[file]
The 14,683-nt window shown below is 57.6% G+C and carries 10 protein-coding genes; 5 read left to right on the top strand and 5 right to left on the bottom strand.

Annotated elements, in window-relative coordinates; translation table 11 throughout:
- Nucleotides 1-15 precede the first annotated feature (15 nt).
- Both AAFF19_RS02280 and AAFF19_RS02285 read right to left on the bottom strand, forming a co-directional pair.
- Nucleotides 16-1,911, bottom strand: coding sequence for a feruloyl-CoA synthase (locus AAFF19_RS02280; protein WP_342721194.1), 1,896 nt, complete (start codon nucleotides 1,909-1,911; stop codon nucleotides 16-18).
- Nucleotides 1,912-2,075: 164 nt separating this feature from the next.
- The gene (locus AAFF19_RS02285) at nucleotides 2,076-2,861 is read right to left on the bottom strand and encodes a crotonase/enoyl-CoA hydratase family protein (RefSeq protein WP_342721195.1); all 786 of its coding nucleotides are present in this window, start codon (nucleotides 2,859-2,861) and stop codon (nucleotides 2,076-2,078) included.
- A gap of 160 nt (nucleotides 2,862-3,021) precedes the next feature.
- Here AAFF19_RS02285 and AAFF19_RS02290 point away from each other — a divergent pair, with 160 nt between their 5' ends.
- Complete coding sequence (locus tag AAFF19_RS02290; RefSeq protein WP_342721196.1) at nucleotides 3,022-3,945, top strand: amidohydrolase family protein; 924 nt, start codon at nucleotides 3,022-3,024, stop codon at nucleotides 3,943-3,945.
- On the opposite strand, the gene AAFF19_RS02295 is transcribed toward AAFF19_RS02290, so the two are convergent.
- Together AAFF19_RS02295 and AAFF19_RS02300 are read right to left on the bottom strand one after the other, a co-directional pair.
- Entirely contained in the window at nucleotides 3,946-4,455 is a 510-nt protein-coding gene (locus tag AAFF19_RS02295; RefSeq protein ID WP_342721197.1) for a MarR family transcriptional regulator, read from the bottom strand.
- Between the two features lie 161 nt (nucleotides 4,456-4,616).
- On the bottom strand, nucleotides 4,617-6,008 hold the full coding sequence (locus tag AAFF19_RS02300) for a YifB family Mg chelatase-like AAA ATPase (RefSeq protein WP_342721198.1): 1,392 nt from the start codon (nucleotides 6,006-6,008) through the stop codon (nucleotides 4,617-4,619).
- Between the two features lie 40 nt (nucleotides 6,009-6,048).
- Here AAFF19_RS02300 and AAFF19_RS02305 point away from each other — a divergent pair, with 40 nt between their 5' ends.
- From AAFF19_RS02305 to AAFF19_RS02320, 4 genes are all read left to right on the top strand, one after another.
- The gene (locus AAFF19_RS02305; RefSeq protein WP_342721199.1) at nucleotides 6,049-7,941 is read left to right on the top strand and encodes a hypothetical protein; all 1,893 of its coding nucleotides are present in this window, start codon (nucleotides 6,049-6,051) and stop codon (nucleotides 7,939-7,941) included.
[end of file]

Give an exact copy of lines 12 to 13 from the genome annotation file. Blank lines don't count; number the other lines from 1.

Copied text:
- Together AAFF19_RS02295 and AAFF19_RS02300 are read right to left on the bottom strand one after the other, a co-directional pair.
- Entirely contained in the window at nucleotides 3,946-4,455 is a 510-nt protein-coding gene (locus tag AAFF19_RS02295; RefSeq protein ID WP_342721197.1) for a MarR family transcriptional regulator, read from the bottom strand.